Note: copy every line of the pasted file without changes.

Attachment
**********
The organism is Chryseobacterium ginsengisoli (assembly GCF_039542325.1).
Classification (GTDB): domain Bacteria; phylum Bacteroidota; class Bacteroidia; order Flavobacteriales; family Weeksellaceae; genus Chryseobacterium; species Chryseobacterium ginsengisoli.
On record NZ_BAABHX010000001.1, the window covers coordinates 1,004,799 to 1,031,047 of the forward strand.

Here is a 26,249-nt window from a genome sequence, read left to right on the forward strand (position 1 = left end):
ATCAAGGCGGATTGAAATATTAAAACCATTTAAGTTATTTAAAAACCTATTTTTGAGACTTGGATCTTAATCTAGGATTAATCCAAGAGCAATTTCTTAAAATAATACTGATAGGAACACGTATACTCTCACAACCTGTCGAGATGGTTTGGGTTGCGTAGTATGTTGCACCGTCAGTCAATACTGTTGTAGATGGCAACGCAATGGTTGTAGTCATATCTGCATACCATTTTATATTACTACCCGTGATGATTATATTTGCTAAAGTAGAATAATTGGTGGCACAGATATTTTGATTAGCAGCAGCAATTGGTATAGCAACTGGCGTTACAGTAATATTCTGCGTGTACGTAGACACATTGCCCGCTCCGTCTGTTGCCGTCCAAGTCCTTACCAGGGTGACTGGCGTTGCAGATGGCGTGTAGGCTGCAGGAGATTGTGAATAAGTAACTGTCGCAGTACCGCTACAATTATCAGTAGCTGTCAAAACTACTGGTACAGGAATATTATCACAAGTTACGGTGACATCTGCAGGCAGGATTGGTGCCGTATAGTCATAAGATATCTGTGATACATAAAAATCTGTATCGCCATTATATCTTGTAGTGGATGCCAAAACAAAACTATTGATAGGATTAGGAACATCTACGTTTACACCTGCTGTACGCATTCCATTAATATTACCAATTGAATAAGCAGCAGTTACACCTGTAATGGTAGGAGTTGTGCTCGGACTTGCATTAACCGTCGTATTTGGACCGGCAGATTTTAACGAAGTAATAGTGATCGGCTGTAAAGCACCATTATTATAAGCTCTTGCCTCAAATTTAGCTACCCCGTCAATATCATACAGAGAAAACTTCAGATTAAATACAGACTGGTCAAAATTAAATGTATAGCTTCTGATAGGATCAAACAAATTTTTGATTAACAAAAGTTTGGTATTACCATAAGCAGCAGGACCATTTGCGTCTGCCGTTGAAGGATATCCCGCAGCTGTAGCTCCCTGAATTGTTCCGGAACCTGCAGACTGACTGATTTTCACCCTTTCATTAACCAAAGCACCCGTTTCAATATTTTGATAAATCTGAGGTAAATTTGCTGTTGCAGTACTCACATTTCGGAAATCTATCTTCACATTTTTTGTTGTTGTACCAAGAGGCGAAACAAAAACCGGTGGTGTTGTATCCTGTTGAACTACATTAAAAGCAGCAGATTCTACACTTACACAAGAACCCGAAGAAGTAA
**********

The organism is Chryseobacterium ginsengisoli (assembly GCF_039542325.1).
Classification (GTDB): domain Bacteria; phylum Bacteroidota; class Bacteroidia; order Flavobacteriales; family Weeksellaceae; genus Chryseobacterium; species Chryseobacterium ginsengisoli.
On record NZ_BAABHX010000001.1, the window covers coordinates 1,004,799 to 1,031,047 of the forward strand.

Here is a 26,249-nt window from a genome sequence, read left to right on the forward strand (position 1 = left end):
ATCAAGGCGGATTGAAATATTAAAACCATTTAAGTTATTTAAAAACCTATTTTTGAGACTTGGATCTTAATCTAGGATTAATCCAAGAGCAATTTCTTAAAATAATACTGATAGGAACACGTATACTCTCACAACCTGTCGAGATGGTTTGGGTTGCGTAGTATGTTGCACCGTCAGTCAATACTGTTGTAGATGGCAACGCAATGGTTGTAGTCATATCTGCATACCATTTTATATTACTACCCGTGATGATTATATTTGCTAAAGTAGAATAATTGGTGGCACAGATATTTTGATTAGCAGCAGCAATTGGTATAGCAACTGGCGTTACAGTAATATTCTGCGTGTACGTAGACACATTGCCCGCTCCGTCTGTTGCCGTCCAAGTCCTTACCAGGGTGACTGGCGTTGCAGATGGCGTGTAGGCTGCAGGAGATTGTGAATAAGTAACTGTCGCAGTACCGCTACAATTATCAGTAGCTGTCAAAACTACTGGTACAGGAATATTATCACAAGTTACGGTGACATCTGCAGGCAGGATTGGTGCCGTATAGTCATAAGATATCTGTGATACATAAAAATCTGTATCGCCATTATATCTTGTAGTGGATGCCAAAACAAAACTATTGATAGGATTAGGAACATCTACGTTTACACCTGCTGTACGCATTCCATTAATATTACCAATTGAATAAGCAGCAGTTACACCTGTAATGGTAGGAGTTGTGCTCGGACTTGCATTAACCGTCGTATTTGGACCGGCAGATTTTAACGAAGTAATAGTGATCGGCTGTAAAGCACCATTATTATAAGCTCTTGCCTCAAATTTAGCTACCCCGTCAATATCATACAGAGAAAACTTCAGATTAAATACAGACTGGTCAAAATTAAATGTATAGCTTCTGATAGGATCAAACAAATTTTTGATTAACAAAAGTTTGGTATTACCATAAGCAGCAGGACCATTTGCGTCTGCCGTTGAAGGATATCCCGCAGCTGTAGCTCCCTGAATTGTTCCGGAACCTGCAGACTGACTGATTTTCACCCTTTCATTAACCAAAGCACCCGTTTCAATATTTTGATAAATCTGAGGTAAATTTGCTGTTGCAGTACTCACATTTCGGAAATCTATCTTCACATTTTTTGTTGTTGTACCAAGAGGCGAAACAAAAACCGGTGGTGTTGTATCCTGTTGAACTACATTAAAAGCAGCAGATTCTACACTTACACAAGAACCCGAAGAAGTAA